So I plead guilty to belonging to a generation that regards it as common sense to suggest that the human race gets along better by sticking to going to bed with each other, perhaps even having an occasional shot at reproduction, rather than to rabbit on about the merits of multiple sexual choices.

Next March, Dame Helen is to become Master of Balliol College, Oxford. It seems unclear how her stormy reign at the Trust qualifies her for this new role, but presumably she plans to make the poor place more ‘accessible’.

Balliol’s hapless students may escape scrutiny of exam results by their new custodian. But in the current obsessional mood, they seem likely to face some searching interrogations about their sex lives.
By Daley Mayle
Membership Days Membership Days Posts
Phone rings:

'Hello, Max speaking.'

'I want a 1000 cunting word on how much you hate the cunts at the National Cunting Trust.'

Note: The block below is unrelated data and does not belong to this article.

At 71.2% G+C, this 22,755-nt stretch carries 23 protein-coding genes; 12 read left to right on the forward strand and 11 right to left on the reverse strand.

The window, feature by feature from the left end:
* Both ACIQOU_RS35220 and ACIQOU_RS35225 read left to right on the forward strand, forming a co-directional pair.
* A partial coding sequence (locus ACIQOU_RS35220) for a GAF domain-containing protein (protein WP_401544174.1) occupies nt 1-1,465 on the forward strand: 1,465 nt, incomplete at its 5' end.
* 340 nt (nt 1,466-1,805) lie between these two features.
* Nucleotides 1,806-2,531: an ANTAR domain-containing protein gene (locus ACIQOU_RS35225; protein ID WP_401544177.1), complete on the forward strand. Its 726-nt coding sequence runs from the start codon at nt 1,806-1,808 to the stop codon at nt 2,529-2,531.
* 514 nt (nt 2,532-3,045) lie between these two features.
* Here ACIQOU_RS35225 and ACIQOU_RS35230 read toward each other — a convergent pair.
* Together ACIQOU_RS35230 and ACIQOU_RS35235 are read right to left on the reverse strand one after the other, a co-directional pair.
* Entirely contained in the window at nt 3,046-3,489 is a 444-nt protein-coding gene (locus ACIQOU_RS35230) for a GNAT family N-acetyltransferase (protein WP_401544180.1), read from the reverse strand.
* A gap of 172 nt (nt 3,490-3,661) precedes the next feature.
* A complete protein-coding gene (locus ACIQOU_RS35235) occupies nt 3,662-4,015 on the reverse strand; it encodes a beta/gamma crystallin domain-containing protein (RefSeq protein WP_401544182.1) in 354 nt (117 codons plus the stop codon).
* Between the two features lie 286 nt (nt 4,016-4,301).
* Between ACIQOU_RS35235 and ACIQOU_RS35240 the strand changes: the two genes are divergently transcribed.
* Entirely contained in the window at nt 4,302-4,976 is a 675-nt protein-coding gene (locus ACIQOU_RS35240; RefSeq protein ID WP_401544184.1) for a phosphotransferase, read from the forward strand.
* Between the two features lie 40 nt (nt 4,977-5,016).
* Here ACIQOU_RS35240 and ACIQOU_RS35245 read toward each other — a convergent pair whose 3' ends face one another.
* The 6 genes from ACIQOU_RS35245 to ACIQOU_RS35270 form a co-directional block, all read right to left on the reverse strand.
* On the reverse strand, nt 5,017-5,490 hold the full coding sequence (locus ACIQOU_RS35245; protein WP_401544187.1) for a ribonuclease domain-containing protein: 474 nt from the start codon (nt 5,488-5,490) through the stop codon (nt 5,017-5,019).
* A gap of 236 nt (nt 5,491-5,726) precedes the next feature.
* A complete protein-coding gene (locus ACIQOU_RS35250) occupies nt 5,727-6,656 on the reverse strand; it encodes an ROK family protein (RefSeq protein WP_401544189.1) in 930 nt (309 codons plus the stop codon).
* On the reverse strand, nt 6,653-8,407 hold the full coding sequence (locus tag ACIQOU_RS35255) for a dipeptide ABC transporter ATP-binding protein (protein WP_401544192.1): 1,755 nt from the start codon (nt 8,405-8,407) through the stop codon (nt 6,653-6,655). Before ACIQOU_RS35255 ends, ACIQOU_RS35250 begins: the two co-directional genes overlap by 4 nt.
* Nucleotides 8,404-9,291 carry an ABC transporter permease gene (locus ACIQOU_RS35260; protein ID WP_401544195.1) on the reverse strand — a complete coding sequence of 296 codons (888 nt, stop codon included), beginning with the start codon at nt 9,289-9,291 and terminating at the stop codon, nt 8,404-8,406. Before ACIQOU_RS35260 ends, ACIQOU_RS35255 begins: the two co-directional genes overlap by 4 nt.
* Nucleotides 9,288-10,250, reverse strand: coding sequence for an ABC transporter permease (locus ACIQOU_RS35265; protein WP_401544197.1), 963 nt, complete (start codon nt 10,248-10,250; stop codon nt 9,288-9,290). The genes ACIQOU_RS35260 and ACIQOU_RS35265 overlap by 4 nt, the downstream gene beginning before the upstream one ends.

'Paul... I... I might have a problem with that as I've been a member of the National Trust for forty years.'

'Listen cunt, cunting resign.'

'Usual fee Paul?'


Call ends
By mr angry manchester
Membership Days Posts
You do get asked the question on forms here and there. I just tick the appropriate box and don't give it any thought at all. To me its just like the question about previous claims or convictions , yes/no on a motor insurance form. You just tick it as appropriate and don't get worked up about it.
By Andy McDandy
Membership Days Membership Days Posts
Because the NT is nice. Decent. Respectable. It's for People Like Us. People who want to coo around a nice decent stately home. Not like That Lot, who are insisting on being allowed access to Our Things.